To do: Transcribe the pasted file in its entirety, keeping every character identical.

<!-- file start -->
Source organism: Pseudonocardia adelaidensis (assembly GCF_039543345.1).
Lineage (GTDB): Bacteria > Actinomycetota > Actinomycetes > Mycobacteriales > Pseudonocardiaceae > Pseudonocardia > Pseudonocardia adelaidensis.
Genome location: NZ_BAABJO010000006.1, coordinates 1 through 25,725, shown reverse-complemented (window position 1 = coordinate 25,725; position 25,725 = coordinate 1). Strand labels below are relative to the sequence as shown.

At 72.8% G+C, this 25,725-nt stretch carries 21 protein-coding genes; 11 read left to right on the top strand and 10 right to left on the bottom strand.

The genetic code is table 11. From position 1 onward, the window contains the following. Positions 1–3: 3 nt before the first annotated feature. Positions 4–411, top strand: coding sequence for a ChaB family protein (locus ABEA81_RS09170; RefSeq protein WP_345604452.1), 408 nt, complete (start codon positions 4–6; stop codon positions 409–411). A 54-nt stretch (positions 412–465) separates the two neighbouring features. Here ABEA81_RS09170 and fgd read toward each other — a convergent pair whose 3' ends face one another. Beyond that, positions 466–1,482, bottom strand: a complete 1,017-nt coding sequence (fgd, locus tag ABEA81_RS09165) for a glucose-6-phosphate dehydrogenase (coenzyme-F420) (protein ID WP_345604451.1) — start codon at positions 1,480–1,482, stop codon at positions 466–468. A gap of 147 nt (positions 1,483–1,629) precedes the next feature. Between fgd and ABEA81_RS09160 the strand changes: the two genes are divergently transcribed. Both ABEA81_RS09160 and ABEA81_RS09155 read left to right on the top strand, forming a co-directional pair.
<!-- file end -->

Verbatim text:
Source organism: Pseudonocardia adelaidensis (assembly GCF_039543345.1).
Lineage (GTDB): Bacteria > Actinomycetota > Actinomycetes > Mycobacteriales > Pseudonocardiaceae > Pseudonocardia > Pseudonocardia adelaidensis.
Genome location: NZ_BAABJO010000006.1, coordinates 1 through 25,725, shown reverse-complemented (window position 1 = coordinate 25,725; position 25,725 = coordinate 1). Strand labels below are relative to the sequence as shown.

At 72.8% G+C, this 25,725-nt stretch carries 21 protein-coding genes; 11 read left to right on the top strand and 10 right to left on the bottom strand.

The genetic code is table 11. From position 1 onward, the window contains the following. Positions 1–3: 3 nt before the first annotated feature. Positions 4–411, top strand: coding sequence for a ChaB family protein (locus ABEA81_RS09170; RefSeq protein WP_345604452.1), 408 nt, complete (start codon positions 4–6; stop codon positions 409–411). A 54-nt stretch (positions 412–465) separates the two neighbouring features. Here ABEA81_RS09170 and fgd read toward each other — a convergent pair whose 3' ends face one another. Beyond that, positions 466–1,482, bottom strand: a complete 1,017-nt coding sequence (fgd, locus tag ABEA81_RS09165) for a glucose-6-phosphate dehydrogenase (coenzyme-F420) (protein ID WP_345604451.1) — start codon at positions 1,480–1,482, stop codon at positions 466–468. A gap of 147 nt (positions 1,483–1,629) precedes the next feature. Between fgd and ABEA81_RS09160 the strand changes: the two genes are divergently transcribed. Both ABEA81_RS09160 and ABEA81_RS09155 read left to right on the top strand, forming a co-directional pair.